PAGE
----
The U.S. Equal Employment Opportunity Commission (EEOC) announced today that the revised Employer Information Report (EEO-1) requiring employers to specify how many employees, by gender and race or ethnicity, are paid within specified pay ranges will go into effect with the 2017 report. The 2016 report (due tomorrow, September 30, 2016) is not affected.

How The New EEO-1 Report Will Work

The new EEO-1 report provides columns for employers to report the summary pay data by job category. The pay data will be grouped into twelve pay bands which are based on those used by the Bureau of Labor Statistics in the Occupation Employment Statistics survey:

(1) $19,239 and under;
(2) $19,240 - $24,439;
(3) $24,440 - $30,679;
(4) $30,680 - $38,999;
(5) $39,000 - $49,919;
(6) $49,920 - $62,919;
(7) $62,920 - $80,079;
(8) $80,080 - $101,919;
(9) $101,920 - $128,959;
(10) $128,960 - $163,799;
(11) $163,800 - $207,999; and
(12) $208,000 and over.

Beginning with the EEO-1 report of 2017 data, the “workforce snapshot period” will be October 1 to December 31, 2017. Each covered employer is permitted to choose any pay period during this three-month period to count its full and part-time employees for the EEO-1 report. Consequently, the first step is to choose a pay period that you will use for the data needed to complete the report.

Next, you will need to count the number of employees in each pay band for each job category. To determine which pay band an employee should be reported in, use the pay reported for income tax purposes in Box 1 of the W-2 form for that year.

Then, in the appropriate columns of the new EEO-1 report, enter the number of employees in each pay band based on sex and race/ethnicity of the employees. For example, an accounting firm may have a total of 32 Professionals in pay band 6, including 15 who are male and white, 10 who are male and black, 6 who are female and white, and 1 who is female and Hispanic. If you have no employees in a particular job category or pay band, leave that cell on the EEO-1 report blank.

Reporting Hours Worked

Perhaps the most burdensome requirement for the new EEO-1 report is the reporting of the total number of hours worked in the last year for all employees in each pay band, by gender and race or ethnicity. The EEOC and the Office of Federal Contract Compliance Programs (OFCCP) state that they are collecting the hours worked data to account for part-time and partial year employment when they analyze the pay data.

For non-exempt employees, you’ll need to add up all the hours worked for all employees in each pay band and then break it out by the employees’ gender and race or ethnicity. For exempt employees, you may either report the actual number of hours worked, or report 20 hours per week for each part-time exempt employee and 40 hours per week for each full-time exempt employee.

Which Employers Must Provide This Pay Data?

Starting with the 2017 report, which is due on March 31, 2018, private employers with 100 or more employees, including federal contractors and subcontractors, must submit the summary pay data. Federal contractors and subcontractors with 50-99 employees must still file an EEO-1 report providing employee sex, race, and ethnicity by job category, as is currently required, but will not be required to report any pay data.

Confidentiality Concerns

The pay data will be reported on an aggregate basis so that no individual employee’s pay information should be discernible. Once the EEOC has the data, its staff may not make that information public until such time as a Title VII proceeding involving the information is begun.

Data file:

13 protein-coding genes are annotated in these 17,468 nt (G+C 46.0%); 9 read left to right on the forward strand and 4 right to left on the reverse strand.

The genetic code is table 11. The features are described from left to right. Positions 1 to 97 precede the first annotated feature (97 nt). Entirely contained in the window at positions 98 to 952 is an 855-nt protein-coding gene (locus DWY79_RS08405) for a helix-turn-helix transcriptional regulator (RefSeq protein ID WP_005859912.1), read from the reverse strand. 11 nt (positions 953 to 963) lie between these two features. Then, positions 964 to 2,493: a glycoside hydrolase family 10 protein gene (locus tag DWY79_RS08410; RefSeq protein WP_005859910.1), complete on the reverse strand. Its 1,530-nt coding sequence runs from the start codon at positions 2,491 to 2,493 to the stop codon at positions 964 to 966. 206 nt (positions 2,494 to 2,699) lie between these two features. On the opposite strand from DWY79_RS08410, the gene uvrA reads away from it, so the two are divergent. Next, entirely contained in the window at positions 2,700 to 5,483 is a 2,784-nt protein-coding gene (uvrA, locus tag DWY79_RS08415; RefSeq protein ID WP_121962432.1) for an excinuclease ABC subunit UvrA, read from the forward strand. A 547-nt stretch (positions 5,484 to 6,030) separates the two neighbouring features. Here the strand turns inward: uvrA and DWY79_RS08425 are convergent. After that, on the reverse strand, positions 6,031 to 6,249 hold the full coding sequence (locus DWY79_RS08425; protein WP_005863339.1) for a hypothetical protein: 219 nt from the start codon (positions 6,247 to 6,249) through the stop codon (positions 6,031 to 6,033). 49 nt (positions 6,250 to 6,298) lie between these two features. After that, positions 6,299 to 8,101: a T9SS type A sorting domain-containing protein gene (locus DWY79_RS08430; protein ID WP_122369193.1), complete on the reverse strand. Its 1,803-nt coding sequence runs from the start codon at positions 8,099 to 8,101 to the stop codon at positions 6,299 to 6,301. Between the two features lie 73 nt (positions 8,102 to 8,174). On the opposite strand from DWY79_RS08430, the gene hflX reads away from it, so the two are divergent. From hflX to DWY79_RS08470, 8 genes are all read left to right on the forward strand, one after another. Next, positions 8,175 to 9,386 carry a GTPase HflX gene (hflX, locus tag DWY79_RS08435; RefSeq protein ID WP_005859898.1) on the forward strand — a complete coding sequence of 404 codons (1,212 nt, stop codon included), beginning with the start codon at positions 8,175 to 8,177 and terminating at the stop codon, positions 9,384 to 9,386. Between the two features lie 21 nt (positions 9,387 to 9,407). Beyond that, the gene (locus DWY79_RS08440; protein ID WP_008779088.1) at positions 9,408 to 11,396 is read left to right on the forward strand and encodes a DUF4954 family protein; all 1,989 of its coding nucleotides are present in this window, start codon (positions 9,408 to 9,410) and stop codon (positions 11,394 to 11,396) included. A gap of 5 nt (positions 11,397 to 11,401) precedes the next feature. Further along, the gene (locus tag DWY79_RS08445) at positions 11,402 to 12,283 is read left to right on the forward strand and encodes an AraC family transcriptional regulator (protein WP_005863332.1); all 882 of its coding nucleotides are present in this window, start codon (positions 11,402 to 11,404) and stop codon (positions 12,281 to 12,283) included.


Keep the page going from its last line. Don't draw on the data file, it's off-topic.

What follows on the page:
For federal contractors and subcontractors, the EEOC will provide the summary pay data to the OFCCP. If a request for such data is made under the Freedom of Information Act (FOIA), the OFCCP will notify contractors of the FOIA request in advance to allow the contractor to object to disclosure of the information. If OFCCP determines that a contractor’s objection is valid, it will not disclose the data.

Will The Pay Data Really Identify Wage Disparities?

As we have reported before, the EEOC and the OFCCP want to collect this pay data from private employers in order to identify potential pay discrimination. In essence, the data will allow these federal agencies to target specific industries and employers for investigation on whether pay discrepancies are the result of gender, race or ethnic discrimination.

In the aggregate, however, the pay data lacks any context. It does not take into account any factors that typically determine pay rates, such as education, skill, experience, seniority or longevity with the company, alternative or flexible working arrangements, etc. It only provides the raw numbers of male versus female employees by race and ethnic background in each job category and pay band. That raw data fails to reflect the reality of how employers actually pay their workers.

Expect Challenges to Rule But Prepare For 2017 Report

Like so many of the recent employment-related rules (e.g., DOL’s overtime rule, NLRB’s persuader rule, etc.), business groups and associations are likely to challenge this new EEOC requirement. We will continue to monitor any developments but in the meantime, use the next year to conduct a self-audit of your pay data. Will your numbers show any pay discrepancies based on gender, race or ethnicity? Are all your female or ethnic employees paid in the lower pay bands? You have 18 months before the new EEO-1 report must be submitted so use that time to review your pay determinations, making sure to document why individual employees in similar positions are paid differently than others.